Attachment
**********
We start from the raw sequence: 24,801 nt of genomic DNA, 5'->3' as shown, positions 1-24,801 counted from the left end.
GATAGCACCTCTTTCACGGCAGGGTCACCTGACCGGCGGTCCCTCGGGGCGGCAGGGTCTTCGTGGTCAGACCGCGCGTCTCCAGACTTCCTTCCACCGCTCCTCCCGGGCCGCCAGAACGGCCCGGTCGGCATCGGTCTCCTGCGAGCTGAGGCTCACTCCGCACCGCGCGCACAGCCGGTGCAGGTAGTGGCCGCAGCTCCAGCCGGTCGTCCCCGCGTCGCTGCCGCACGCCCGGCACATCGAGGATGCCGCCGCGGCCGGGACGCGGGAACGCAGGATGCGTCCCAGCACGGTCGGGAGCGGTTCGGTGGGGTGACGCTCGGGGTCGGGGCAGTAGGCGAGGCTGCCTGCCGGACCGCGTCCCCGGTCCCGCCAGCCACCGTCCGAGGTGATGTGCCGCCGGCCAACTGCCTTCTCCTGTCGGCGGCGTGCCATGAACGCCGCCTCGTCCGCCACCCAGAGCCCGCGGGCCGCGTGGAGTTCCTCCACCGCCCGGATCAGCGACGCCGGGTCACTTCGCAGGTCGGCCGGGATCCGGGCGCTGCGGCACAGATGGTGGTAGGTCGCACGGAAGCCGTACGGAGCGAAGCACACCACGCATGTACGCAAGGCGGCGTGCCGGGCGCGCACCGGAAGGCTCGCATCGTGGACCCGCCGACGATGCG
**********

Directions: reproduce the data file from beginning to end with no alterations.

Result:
We start from the raw sequence: 24,801 nt of genomic DNA, 5'->3' as shown, positions 1-24,801 counted from the left end.
GATAGCACCTCTTTCACGGCAGGGTCACCTGACCGGCGGTCCCTCGGGGCGGCAGGGTCTTCGTGGTCAGACCGCGCGTCTCCAGACTTCCTTCCACCGCTCCTCCCGGGCCGCCAGAACGGCCCGGTCGGCATCGGTCTCCTGCGAGCTGAGGCTCACTCCGCACCGCGCGCACAGCCGGTGCAGGTAGTGGCCGCAGCTCCAGCCGGTCGTCCCCGCGTCGCTGCCGCACGCCCGGCACATCGAGGATGCCGCCGCGGCCGGGACGCGGGAACGCAGGATGCGTCCCAGCACGGTCGGGAGCGGTTCGGTGGGGTGACGCTCGGGGTCGGGGCAGTAGGCGAGGCTGCCTGCCGGACCGCGTCCCCGGTCCCGCCAGCCACCGTCCGAGGTGATGTGCCGCCGGCCAACTGCCTTCTCCTGTCGGCGGCGTGCCATGAACGCCGCCTCGTCCGCCACCCAGAGCCCGCGGGCCGCGTGGAGTTCCTCCACCGCCCGGATCAGCGACGCCGGGTCACTTCGCAGGTCGGCCGGGATCCGGGCGCTGCGGCACAGATGGTGGTAGGTCGCACGGAAGCCGTACGGAGCGAAGCACACCACGCATGTACGCAAGGCGGCGTGCCGGGCGCGCACCGGAAGGCTCGCATCGTGGACCCGCCGACGATGCG